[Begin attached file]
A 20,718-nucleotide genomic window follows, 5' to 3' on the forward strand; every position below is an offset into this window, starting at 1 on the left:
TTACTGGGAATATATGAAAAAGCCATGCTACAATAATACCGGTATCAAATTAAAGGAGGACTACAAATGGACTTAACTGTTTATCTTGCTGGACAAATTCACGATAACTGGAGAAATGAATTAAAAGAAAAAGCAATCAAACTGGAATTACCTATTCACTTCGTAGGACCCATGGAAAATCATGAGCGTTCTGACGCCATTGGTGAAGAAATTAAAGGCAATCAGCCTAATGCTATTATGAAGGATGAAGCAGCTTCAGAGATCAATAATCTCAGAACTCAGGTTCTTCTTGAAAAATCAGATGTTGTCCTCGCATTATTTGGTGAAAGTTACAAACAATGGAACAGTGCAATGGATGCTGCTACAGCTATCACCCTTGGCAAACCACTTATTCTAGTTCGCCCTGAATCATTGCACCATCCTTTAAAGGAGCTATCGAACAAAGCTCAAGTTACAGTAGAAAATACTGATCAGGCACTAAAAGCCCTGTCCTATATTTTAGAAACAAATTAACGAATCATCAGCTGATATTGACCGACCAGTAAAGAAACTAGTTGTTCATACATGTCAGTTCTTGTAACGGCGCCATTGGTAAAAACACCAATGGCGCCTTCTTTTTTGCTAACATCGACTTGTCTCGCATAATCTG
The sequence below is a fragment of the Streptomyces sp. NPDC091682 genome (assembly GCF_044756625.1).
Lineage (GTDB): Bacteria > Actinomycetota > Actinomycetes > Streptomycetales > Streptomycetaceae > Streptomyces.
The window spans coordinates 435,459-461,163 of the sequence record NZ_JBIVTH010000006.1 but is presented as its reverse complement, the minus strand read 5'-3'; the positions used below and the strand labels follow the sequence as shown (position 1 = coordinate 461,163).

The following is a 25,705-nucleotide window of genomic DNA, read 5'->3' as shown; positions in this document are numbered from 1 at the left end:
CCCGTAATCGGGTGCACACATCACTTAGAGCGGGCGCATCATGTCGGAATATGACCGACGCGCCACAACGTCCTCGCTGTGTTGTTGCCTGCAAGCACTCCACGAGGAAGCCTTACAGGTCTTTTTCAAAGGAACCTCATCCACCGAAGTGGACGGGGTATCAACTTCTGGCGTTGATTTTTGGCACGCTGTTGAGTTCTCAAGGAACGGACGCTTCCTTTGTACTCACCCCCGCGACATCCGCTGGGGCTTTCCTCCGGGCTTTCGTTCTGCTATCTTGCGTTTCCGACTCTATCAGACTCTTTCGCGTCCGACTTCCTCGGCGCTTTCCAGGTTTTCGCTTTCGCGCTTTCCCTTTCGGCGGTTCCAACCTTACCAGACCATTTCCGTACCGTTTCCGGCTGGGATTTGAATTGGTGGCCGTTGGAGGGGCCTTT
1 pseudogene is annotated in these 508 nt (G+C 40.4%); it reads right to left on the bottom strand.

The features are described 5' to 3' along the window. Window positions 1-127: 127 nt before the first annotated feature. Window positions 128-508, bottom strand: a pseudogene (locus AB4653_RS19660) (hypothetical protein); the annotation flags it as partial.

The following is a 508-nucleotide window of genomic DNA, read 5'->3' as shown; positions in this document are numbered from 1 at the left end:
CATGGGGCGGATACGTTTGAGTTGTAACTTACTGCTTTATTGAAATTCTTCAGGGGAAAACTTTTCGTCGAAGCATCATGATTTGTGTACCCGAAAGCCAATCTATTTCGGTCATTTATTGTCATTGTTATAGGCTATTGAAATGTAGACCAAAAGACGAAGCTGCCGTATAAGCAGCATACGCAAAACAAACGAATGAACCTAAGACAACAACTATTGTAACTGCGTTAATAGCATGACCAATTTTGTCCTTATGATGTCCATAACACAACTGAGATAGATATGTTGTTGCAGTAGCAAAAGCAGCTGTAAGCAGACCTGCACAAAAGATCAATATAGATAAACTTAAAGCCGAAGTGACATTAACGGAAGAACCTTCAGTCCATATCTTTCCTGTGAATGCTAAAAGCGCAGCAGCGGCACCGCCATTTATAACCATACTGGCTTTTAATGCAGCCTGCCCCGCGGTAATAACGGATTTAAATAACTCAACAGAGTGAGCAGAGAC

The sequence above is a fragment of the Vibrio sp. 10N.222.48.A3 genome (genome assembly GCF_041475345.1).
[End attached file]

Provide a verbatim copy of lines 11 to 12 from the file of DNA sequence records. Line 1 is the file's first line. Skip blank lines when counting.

CATGGGGCGGATACGTTTGAGTTGTAACTTACTGCTTTATTGAAATTCTTCAGGGGAAAACTTTTCGTCGAAGCATCATGATTTGTGTACCCGAAAGCCAATCTATTTCGGTCATTTATTGTCATTGTTATAGGCTATTGAAATGTAGACCAAAAGACGAAGCTGCCGTATAAGCAGCATACGCAAAACAAACGAATGAACCTAAGACAACAACTATTGTAACTGCGTTAATAGCATGACCAATTTTGTCCTTATGATGTCCATAACACAACTGAGATAGATATGTTGTTGCAGTAGCAAAAGCAGCTGTAAGCAGACCTGCACAAAAGATCAATATAGATAAACTTAAAGCCGAAGTGACATTAACGGAAGAACCTTCAGTCCATATCTTTCCTGTGAATGCTAAAAGCGCAGCAGCGGCACCGCCATTTATAACCATACTGGCTTTTAATGCAGCCTGCCCCGCGGTAATAACGGATTTAAATAACTCAACAGAGTGAGCAGAGAC

The sequence above is a fragment of the Vibrio sp. 10N.222.48.A3 genome (genome assembly GCF_041475345.1).